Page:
The sweet smell of relief — easing pain during procedures

Taking the sting and anxiety out of dermatology procedures is half the battle for putting patients at ease and achieving a successful outcome. The pain doesn’t really disappear, but a number of tips can help manage it in both children and adults, according to Peter A. Lio, MD, a professor of dermatology at Northwestern University’s Feinberg School of Medicine in Chicago, and Alisa McQueen, MD, an associate professor of pediatrics at the University of Chicago’s Comer Children’s Hospital. The two led the session “Pain-free Dermatology: Minimizing Discomfort in Procedures for Children and Adults” (U024).

Peter A. Lio, MD.

Procedures are an integral part of dermatology, but unfortunately, many entail some degree of pain or discomfort. In the past decade, there have been a number of studies that target the goal of managing pain and anxiety in office and emergency department settings. These same concepts can be directly applied to dermatology procedures, Dr. Lio said.

“There are many procedures that bring pain and anxiety, including skin biopsy, laceration repair, freezing a wart or an actinic keratosis, excision, neurotoxin injection, setting a fractured bone, relocating a dislocated joint, and even suture removal,” Dr. Lio said. “We feel strongly that with certain techniques and approaches, both pain and anxiety can be lessened and, in some cases, almost completely mitigated.”

Words make a difference

Alisa McQueen, MD.

In many cases, it’s as simple as reframing the terminology, Dr. McQueen said. For example, she suggested avoiding certain terms, such as “painful,” “needle,” and “going to hurt.” Instead, Dr. McQueen offered alternative language, such as telling the patient the medicine will feel “tingly” or “warm” instead of “burn.” Additionally, dermatologists can reverse negative thoughts by flipping the narrative, Dr. McQueen said. For example, dermatologists can avoid telling the patient what it will feel like and instead ask the patient to tell you what it feels like. Better yet, distract the patient with unrelated conversation about their day or themselves.

Finally, don’t forget the power of technology, Dr. McQueen said. Leverage distraction tools, such as interactive games on a tablet or iPad.

Combining these distraction techniques with treatments such as topical anesthetics, cooling, and vibration devices work synergistically to minimize discomfort. Topical anesthetics can last from minutes to hours and are generally safe with limited side effects, Dr. Lio said. A commonly used preparation is an “Eutectic Mixture of Local Anesthetics,” which is composed of 2.5% lidocaine and 2.5% prilocaine. One study noted that cooling methods for pain mitigation were just as effective as pharmacologic solutions. Cooling methods can involve anything from evaporative refrigerant sprays to ice cubes wrapped in latex material or aluminum foil, he said.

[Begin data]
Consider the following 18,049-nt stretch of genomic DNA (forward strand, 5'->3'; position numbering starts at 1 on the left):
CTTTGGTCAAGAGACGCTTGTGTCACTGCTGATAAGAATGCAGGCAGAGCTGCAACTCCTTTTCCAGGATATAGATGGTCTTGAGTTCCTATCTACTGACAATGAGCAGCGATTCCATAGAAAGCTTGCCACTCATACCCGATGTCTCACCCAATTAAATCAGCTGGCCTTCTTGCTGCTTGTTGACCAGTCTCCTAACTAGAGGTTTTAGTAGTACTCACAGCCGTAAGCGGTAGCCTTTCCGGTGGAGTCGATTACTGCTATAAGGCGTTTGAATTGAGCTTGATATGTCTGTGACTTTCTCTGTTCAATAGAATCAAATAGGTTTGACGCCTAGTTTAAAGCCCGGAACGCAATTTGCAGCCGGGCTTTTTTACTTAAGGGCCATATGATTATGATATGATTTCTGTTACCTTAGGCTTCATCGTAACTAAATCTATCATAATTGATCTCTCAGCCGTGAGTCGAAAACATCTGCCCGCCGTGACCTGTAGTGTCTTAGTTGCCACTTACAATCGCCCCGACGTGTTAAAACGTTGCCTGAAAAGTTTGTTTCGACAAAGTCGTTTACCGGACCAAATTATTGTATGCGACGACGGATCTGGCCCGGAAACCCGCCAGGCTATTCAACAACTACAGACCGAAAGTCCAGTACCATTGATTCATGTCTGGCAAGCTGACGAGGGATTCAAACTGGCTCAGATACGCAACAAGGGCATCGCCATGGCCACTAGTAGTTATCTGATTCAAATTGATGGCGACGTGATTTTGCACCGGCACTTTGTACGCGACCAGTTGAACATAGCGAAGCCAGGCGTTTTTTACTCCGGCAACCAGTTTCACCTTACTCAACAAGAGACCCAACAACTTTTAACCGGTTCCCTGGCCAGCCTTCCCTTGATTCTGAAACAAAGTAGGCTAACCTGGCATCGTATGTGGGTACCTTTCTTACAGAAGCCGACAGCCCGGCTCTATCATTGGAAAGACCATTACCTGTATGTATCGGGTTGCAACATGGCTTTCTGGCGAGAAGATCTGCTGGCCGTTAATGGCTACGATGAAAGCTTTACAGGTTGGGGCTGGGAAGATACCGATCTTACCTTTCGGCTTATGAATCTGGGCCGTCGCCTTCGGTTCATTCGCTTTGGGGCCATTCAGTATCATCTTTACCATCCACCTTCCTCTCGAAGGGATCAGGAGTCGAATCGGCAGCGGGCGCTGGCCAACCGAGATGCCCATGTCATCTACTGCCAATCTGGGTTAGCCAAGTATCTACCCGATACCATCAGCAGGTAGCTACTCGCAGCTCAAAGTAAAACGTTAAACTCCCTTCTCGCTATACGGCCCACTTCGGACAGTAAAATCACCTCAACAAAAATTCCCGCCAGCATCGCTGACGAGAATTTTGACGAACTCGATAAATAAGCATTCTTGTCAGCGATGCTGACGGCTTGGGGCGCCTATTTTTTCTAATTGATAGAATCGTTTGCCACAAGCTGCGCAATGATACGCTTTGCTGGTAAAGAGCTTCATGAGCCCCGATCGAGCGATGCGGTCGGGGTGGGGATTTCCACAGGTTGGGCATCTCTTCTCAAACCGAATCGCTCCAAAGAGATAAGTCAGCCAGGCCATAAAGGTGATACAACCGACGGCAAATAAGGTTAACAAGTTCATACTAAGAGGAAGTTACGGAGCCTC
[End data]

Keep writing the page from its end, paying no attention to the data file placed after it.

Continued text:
Sweet solutions and aromatherapy

Don’t underestimate the power of sucrose in young children. Dr. McQueen discussed using a sucrose solution to decrease perceived pain around procedures such as heel stick blood draw in neonates. Dr. Lio discussed aromatherapy and noted one study that examined 73 children with type 1 diabetes who had to perform regular insulin injections. During the injections, the room was suffused with orange and lavender oil, resulting in lower heart rates among those in the study.

Pros and cons

Lecturers  presented mounting evidence that supports different techniques for pain mitigation and discussed the pros and cons of certain techniques for specific dermatology procedures.

“Beyond being a positive outcome in and of itself, the main pro is that when the patients are more comfortable and less stressed, it turns out that procedures are more likely to actually be successful,” Dr. Lio said. “The main cons are that there is some added time, expense, and equipment involved in doing the procedures, and while not insurmountable for most, they do require some investment.”

Dr. Lio suggested costs are associated with things such as aromatherapy devices, consumer tablets, and other electronic devices.

Follow your training

As a reminder, Dr. Lio said dermatologists should be mindful of following appropriate techniques for procedures commonly performed in daily practice, including skin biopsy, excision, and cryotherapy. As for cryotherapy, he said, applying topical anesthetic immediately after a gentle cryotherapy treatment appears to stop the throbbing pain almost instantly.

“Minimizing discomfort is honestly fairly easy and has such an important outcome. Patients leave happier, less stressed, and with a higher chance of successful procedures,” Dr. Lio said. “It can make it that much more likely for patients to say, ‘That doctor was amazing!’”